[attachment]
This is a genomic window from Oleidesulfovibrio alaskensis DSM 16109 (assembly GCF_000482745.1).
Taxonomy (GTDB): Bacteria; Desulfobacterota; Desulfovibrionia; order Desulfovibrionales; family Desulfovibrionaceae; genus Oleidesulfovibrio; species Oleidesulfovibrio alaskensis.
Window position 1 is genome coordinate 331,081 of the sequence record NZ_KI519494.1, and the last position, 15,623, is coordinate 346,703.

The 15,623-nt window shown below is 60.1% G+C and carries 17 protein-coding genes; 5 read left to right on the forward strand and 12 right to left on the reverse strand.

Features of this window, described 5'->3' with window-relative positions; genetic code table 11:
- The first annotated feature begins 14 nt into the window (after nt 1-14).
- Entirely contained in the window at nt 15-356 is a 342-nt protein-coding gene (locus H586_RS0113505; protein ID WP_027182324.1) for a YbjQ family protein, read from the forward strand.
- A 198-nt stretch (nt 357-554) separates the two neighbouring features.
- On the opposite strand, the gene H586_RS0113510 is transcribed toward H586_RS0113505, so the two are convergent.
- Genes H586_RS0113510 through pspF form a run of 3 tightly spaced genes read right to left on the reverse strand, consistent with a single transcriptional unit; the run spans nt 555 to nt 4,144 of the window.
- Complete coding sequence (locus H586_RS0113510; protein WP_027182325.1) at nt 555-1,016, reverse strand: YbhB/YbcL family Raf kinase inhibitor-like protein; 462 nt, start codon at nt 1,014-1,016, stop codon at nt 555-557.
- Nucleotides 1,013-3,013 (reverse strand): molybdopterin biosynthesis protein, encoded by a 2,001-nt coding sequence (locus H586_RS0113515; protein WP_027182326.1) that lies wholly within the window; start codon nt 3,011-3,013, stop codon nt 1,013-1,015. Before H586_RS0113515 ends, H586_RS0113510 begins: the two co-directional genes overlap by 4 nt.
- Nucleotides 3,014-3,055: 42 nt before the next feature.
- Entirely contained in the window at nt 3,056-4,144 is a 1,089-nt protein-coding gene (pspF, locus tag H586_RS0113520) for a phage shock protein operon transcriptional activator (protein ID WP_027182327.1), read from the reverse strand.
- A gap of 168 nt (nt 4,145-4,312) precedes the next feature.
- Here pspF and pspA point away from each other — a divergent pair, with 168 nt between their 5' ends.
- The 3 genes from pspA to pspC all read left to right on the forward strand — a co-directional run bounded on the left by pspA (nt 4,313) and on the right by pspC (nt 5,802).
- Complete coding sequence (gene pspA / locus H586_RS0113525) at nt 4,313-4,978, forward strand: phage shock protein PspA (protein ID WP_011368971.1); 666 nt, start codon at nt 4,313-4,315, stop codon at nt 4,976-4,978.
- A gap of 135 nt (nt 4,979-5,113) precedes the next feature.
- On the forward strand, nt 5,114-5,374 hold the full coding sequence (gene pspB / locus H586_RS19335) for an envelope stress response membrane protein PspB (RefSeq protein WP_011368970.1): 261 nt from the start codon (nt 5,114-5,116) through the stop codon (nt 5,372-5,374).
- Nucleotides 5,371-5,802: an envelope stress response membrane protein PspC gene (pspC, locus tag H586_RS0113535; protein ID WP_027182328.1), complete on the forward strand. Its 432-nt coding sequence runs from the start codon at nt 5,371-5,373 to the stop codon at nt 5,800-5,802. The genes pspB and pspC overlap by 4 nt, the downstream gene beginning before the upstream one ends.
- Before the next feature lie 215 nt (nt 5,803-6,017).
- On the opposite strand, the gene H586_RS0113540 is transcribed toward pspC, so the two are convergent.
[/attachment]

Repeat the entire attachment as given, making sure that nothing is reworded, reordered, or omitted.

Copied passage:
This is a genomic window from Oleidesulfovibrio alaskensis DSM 16109 (assembly GCF_000482745.1).
Taxonomy (GTDB): Bacteria; Desulfobacterota; Desulfovibrionia; order Desulfovibrionales; family Desulfovibrionaceae; genus Oleidesulfovibrio; species Oleidesulfovibrio alaskensis.
Window position 1 is genome coordinate 331,081 of the sequence record NZ_KI519494.1, and the last position, 15,623, is coordinate 346,703.

The 15,623-nt window shown below is 60.1% G+C and carries 17 protein-coding genes; 5 read left to right on the forward strand and 12 right to left on the reverse strand.

Features of this window, described 5'->3' with window-relative positions; genetic code table 11:
- The first annotated feature begins 14 nt into the window (after nt 1-14).
- Entirely contained in the window at nt 15-356 is a 342-nt protein-coding gene (locus H586_RS0113505; protein ID WP_027182324.1) for a YbjQ family protein, read from the forward strand.
- A 198-nt stretch (nt 357-554) separates the two neighbouring features.
- On the opposite strand, the gene H586_RS0113510 is transcribed toward H586_RS0113505, so the two are convergent.
- Genes H586_RS0113510 through pspF form a run of 3 tightly spaced genes read right to left on the reverse strand, consistent with a single transcriptional unit; the run spans nt 555 to nt 4,144 of the window.
- Complete coding sequence (locus H586_RS0113510; protein WP_027182325.1) at nt 555-1,016, reverse strand: YbhB/YbcL family Raf kinase inhibitor-like protein; 462 nt, start codon at nt 1,014-1,016, stop codon at nt 555-557.
- Nucleotides 1,013-3,013 (reverse strand): molybdopterin biosynthesis protein, encoded by a 2,001-nt coding sequence (locus H586_RS0113515; protein WP_027182326.1) that lies wholly within the window; start codon nt 3,011-3,013, stop codon nt 1,013-1,015. Before H586_RS0113515 ends, H586_RS0113510 begins: the two co-directional genes overlap by 4 nt.
- Nucleotides 3,014-3,055: 42 nt before the next feature.
- Entirely contained in the window at nt 3,056-4,144 is a 1,089-nt protein-coding gene (pspF, locus tag H586_RS0113520) for a phage shock protein operon transcriptional activator (protein ID WP_027182327.1), read from the reverse strand.
- A gap of 168 nt (nt 4,145-4,312) precedes the next feature.
- Here pspF and pspA point away from each other — a divergent pair, with 168 nt between their 5' ends.
- The 3 genes from pspA to pspC all read left to right on the forward strand — a co-directional run bounded on the left by pspA (nt 4,313) and on the right by pspC (nt 5,802).
- Complete coding sequence (gene pspA / locus H586_RS0113525) at nt 4,313-4,978, forward strand: phage shock protein PspA (protein ID WP_011368971.1); 666 nt, start codon at nt 4,313-4,315, stop codon at nt 4,976-4,978.
- A gap of 135 nt (nt 4,979-5,113) precedes the next feature.
- On the forward strand, nt 5,114-5,374 hold the full coding sequence (gene pspB / locus H586_RS19335) for an envelope stress response membrane protein PspB (RefSeq protein WP_011368970.1): 261 nt from the start codon (nt 5,114-5,116) through the stop codon (nt 5,372-5,374).
- Nucleotides 5,371-5,802: an envelope stress response membrane protein PspC gene (pspC, locus tag H586_RS0113535; protein ID WP_027182328.1), complete on the forward strand. Its 432-nt coding sequence runs from the start codon at nt 5,371-5,373 to the stop codon at nt 5,800-5,802. The genes pspB and pspC overlap by 4 nt, the downstream gene beginning before the upstream one ends.
- Before the next feature lie 215 nt (nt 5,803-6,017).
- On the opposite strand, the gene H586_RS0113540 is transcribed toward pspC, so the two are convergent.